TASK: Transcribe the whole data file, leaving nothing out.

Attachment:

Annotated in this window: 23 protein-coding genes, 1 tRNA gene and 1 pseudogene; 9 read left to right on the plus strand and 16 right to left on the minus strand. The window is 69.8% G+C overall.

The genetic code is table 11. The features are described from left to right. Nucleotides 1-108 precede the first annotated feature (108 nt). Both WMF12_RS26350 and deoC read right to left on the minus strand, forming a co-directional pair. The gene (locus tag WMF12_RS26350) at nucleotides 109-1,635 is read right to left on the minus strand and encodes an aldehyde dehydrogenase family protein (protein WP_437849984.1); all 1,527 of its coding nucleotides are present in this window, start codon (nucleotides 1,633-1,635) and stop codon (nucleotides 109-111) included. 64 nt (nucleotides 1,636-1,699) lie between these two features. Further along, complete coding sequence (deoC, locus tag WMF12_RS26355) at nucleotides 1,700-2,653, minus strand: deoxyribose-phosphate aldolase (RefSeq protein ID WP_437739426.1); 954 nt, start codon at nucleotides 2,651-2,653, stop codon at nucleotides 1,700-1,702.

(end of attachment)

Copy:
Annotated in this window: 23 protein-coding genes, 1 tRNA gene and 1 pseudogene; 9 read left to right on the plus strand and 16 right to left on the minus strand. The window is 69.8% G+C overall.

The genetic code is table 11. The features are described from left to right. Nucleotides 1-108 precede the first annotated feature (108 nt). Both WMF12_RS26350 and deoC read right to left on the minus strand, forming a co-directional pair. The gene (locus tag WMF12_RS26350) at nucleotides 109-1,635 is read right to left on the minus strand and encodes an aldehyde dehydrogenase family protein (protein WP_437849984.1); all 1,527 of its coding nucleotides are present in this window, start codon (nucleotides 1,633-1,635) and stop codon (nucleotides 109-111) included. 64 nt (nucleotides 1,636-1,699) lie between these two features. Further along, complete coding sequence (deoC, locus tag WMF12_RS26355) at nucleotides 1,700-2,653, minus strand: deoxyribose-phosphate aldolase (RefSeq protein ID WP_437739426.1); 954 nt, start codon at nucleotides 2,651-2,653, stop codon at nucleotides 1,700-1,702.